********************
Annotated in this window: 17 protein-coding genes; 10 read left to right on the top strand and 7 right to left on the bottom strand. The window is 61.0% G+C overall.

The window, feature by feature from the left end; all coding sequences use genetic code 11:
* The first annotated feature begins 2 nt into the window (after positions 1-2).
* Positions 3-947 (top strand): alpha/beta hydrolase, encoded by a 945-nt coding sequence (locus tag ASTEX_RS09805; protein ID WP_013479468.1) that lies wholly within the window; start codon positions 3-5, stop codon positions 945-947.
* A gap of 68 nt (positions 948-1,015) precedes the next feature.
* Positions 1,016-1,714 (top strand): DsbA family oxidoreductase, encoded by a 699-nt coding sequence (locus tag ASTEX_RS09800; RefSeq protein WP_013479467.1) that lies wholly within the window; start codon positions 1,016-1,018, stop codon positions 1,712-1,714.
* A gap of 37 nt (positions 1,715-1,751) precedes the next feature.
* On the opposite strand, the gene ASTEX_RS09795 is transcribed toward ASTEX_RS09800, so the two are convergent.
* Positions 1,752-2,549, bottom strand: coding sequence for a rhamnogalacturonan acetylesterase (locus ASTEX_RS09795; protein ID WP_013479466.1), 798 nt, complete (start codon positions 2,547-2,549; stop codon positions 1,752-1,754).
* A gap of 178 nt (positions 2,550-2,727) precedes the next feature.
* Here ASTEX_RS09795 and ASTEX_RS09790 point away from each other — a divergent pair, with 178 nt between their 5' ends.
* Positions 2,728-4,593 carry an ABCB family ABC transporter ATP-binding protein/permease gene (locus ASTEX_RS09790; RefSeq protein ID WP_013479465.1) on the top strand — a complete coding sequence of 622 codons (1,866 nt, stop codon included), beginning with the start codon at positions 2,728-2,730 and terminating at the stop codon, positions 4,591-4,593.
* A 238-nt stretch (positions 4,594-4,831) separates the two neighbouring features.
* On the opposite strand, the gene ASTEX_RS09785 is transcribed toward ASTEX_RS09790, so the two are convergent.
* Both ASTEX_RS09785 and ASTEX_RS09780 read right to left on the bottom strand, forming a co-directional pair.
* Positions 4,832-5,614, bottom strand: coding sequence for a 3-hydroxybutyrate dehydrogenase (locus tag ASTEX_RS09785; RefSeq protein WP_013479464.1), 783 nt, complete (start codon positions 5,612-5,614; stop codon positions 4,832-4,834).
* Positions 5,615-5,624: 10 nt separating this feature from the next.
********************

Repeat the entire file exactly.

Annotated in this window: 17 protein-coding genes; 10 read left to right on the top strand and 7 right to left on the bottom strand. The window is 61.0% G+C overall.

The window, feature by feature from the left end; all coding sequences use genetic code 11:
* The first annotated feature begins 2 nt into the window (after positions 1-2).
* Positions 3-947 (top strand): alpha/beta hydrolase, encoded by a 945-nt coding sequence (locus tag ASTEX_RS09805; protein ID WP_013479468.1) that lies wholly within the window; start codon positions 3-5, stop codon positions 945-947.
* A gap of 68 nt (positions 948-1,015) precedes the next feature.
* Positions 1,016-1,714 (top strand): DsbA family oxidoreductase, encoded by a 699-nt coding sequence (locus tag ASTEX_RS09800; RefSeq protein WP_013479467.1) that lies wholly within the window; start codon positions 1,016-1,018, stop codon positions 1,712-1,714.
* A gap of 37 nt (positions 1,715-1,751) precedes the next feature.
* On the opposite strand, the gene ASTEX_RS09795 is transcribed toward ASTEX_RS09800, so the two are convergent.
* Positions 1,752-2,549, bottom strand: coding sequence for a rhamnogalacturonan acetylesterase (locus ASTEX_RS09795; protein ID WP_013479466.1), 798 nt, complete (start codon positions 2,547-2,549; stop codon positions 1,752-1,754).
* A gap of 178 nt (positions 2,550-2,727) precedes the next feature.
* Here ASTEX_RS09795 and ASTEX_RS09790 point away from each other — a divergent pair, with 178 nt between their 5' ends.
* Positions 2,728-4,593 carry an ABCB family ABC transporter ATP-binding protein/permease gene (locus ASTEX_RS09790; RefSeq protein ID WP_013479465.1) on the top strand — a complete coding sequence of 622 codons (1,866 nt, stop codon included), beginning with the start codon at positions 2,728-2,730 and terminating at the stop codon, positions 4,591-4,593.
* A 238-nt stretch (positions 4,594-4,831) separates the two neighbouring features.
* On the opposite strand, the gene ASTEX_RS09785 is transcribed toward ASTEX_RS09790, so the two are convergent.
* Both ASTEX_RS09785 and ASTEX_RS09780 read right to left on the bottom strand, forming a co-directional pair.
* Positions 4,832-5,614, bottom strand: coding sequence for a 3-hydroxybutyrate dehydrogenase (locus tag ASTEX_RS09785; RefSeq protein WP_013479464.1), 783 nt, complete (start codon positions 5,612-5,614; stop codon positions 4,832-4,834).
* Positions 5,615-5,624: 10 nt separating this feature from the next.